Hong Khaou’s Lilting examines artificial barriers, but does so in an artificial way. Human connection can obviously transcend ethnicity and sexual orientation, but Khaou belabors the point, and while the small scale does provide a sense of intimacy to the story, the film constantly feels overwrought. It’s a frustrating picture because there’s sweetness to the story, and it helps bring a little sunlight into the dingy world of grief and sad flashbacks. To his credit, Khaou tries to let his actors have the room to carry the picture, but even at their best, they keep falling into an emotional rut where what’s supposed to be soft and lyrical is flat and listless.
Junn (Pei-Pei Cheng) is stuck in a nursing home, and grieving over the recent death of her son, Kai (Andrew Leung), although her spirits are somewhat buoyed by a harmless romance with fellow resident, Alan (Peter Bowles). She was also unaware that Kai was gay, and his boyfriend Richard (Ben Whishaw) feels obligated to look after her even though she thinks he was only Kai’s platonic friend as well as the reason she couldn’t come live with her son. In an attempt to make Junn’s life better, Richard hires an interpreter who can help Jun and Alan come closer. However, he and Junn still continue to struggle with Kai’s death and how they can share their grief when they’re separated by language and secrecy.
Acceptance is an important value, but Khaou doesn’t make it feel particularly worthwhile, although to his credit, he does depict it in different forms. It’s not just Junn and Richard having to accept the loss of a loved one. It’s also the fear that Junn won’t accept the fact that her son was gay, or that Alan and Junn can’t accept each other unless there’s a language barrier between them. But all of it feels insubstantial because Khaou never takes his exploration anywhere unexpected. We know Kai’s homosexuality will eventually be revealed, and so it just has to limply hang over every scene with Richard on the verge of tears and Junn looking confused as to why Kai’s friend would be so utterly devastated.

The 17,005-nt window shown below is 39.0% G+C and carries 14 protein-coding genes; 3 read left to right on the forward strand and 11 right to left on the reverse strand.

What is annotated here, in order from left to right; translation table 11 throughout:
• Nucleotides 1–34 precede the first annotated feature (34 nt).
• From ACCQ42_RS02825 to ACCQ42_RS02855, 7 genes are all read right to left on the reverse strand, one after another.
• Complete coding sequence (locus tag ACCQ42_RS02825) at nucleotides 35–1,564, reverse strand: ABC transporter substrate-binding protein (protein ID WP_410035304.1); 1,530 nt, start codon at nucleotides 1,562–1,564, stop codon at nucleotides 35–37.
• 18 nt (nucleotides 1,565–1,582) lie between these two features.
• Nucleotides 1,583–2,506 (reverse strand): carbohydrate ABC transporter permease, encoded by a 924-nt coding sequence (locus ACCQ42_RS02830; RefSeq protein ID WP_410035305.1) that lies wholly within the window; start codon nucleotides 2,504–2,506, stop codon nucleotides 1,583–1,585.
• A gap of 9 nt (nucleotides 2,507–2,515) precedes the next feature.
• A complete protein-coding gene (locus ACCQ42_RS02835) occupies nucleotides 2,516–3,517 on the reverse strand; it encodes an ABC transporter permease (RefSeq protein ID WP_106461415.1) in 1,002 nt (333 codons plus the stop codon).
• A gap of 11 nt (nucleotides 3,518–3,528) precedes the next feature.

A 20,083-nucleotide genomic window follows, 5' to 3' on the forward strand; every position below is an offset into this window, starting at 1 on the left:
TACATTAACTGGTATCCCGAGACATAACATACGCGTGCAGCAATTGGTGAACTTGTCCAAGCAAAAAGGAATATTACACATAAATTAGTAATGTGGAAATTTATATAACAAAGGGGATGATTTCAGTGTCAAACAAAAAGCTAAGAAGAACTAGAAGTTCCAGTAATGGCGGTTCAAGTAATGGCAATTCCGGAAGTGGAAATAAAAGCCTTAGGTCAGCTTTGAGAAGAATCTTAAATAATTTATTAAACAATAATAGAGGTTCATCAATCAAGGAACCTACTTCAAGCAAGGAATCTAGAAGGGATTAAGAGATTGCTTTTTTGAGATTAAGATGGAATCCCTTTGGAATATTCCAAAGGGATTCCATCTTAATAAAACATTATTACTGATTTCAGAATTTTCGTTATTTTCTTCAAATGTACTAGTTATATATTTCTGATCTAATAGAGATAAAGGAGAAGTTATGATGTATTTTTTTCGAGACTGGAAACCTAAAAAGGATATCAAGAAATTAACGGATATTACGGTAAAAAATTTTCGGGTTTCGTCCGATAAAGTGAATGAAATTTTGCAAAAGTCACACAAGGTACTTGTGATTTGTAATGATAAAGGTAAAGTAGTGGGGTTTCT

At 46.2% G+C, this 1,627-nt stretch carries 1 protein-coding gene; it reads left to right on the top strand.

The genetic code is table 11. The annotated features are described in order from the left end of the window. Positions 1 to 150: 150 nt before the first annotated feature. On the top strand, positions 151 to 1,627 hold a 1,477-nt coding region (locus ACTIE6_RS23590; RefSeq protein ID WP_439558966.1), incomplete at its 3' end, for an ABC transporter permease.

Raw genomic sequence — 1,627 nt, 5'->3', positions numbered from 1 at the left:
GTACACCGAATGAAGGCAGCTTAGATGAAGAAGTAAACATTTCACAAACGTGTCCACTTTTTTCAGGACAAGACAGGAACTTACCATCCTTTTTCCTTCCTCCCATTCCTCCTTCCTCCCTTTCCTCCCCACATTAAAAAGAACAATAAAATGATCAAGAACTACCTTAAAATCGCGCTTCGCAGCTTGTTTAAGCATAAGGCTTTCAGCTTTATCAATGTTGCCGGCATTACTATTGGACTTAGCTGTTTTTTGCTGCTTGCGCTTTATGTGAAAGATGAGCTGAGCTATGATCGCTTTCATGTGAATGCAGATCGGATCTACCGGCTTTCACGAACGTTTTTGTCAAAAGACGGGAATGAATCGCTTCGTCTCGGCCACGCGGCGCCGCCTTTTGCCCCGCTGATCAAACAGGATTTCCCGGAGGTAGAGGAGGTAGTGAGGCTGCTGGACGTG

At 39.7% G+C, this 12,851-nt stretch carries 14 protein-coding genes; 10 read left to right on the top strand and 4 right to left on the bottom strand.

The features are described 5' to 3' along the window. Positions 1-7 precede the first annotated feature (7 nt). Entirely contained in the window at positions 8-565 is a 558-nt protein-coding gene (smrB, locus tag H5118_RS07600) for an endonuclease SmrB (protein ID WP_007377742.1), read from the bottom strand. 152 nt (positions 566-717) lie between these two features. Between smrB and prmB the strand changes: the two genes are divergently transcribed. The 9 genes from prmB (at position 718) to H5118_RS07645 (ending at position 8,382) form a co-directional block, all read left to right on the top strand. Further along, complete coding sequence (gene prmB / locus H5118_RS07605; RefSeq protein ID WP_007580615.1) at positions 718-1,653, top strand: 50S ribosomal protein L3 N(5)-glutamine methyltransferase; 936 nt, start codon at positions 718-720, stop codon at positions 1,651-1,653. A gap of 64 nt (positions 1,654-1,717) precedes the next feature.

It’s a relief when the film’s nice sentiment actually gives way to nice scenes. After enduring depressing flashbacks with Kai, we’re given a welcome respite as Alan and Junn now have the ability to communicate with the help of a translator, and both of them are at a bit of a loss of what to say. However, the reliance on the translator in all of the conversations with Junn keep bringing the film to a halt, especially since she isn’t on even footing. Both Alan and Richard can stop the translator with “Don’t say that”, but Junn never does. While it’s a solid parallel to Kai not telling his mother about his homosexuality, it also renders her a lesser person. She gets the conversation they choose, not vice versa.
Cheng’s performance doesn’t help matters since her rigid performance doesn’t seem to connect to any of her fellow actors. Her interactions with Kai have about as much investment as her interactions with Richard. I’m all for restraint when it comes to acting, but Junn is almost a wall, and Cheng’s decision to play the character as aloof and upset creates a one-sided dialogue where her co-stars, especially Whishaw, can shine, but they can’t carry the scene alone. In a movie about breaking down barriers, Cheng never seems to let hers down past a slight smile.
Somewhere beneath its mostly dry direction and stilted celebration about accepting others, there is a movie that has the warmth its characters are trying to embrace. There are wonderful, quiet, human moments like Richard telling a confused Junn, “I want to make sure you’re living okay here without Kai.” It’s a very simple statement, but it inhabits a warm connection of trying to do a kindness and moral obligation that probably won’t be appreciated. Unfortunately, Lilting mostly meanders around values we already understand, and unfortunately misses the emotions instilled by those values. Acceptance is ultimately about connection, and Lilting doesn’t make one.
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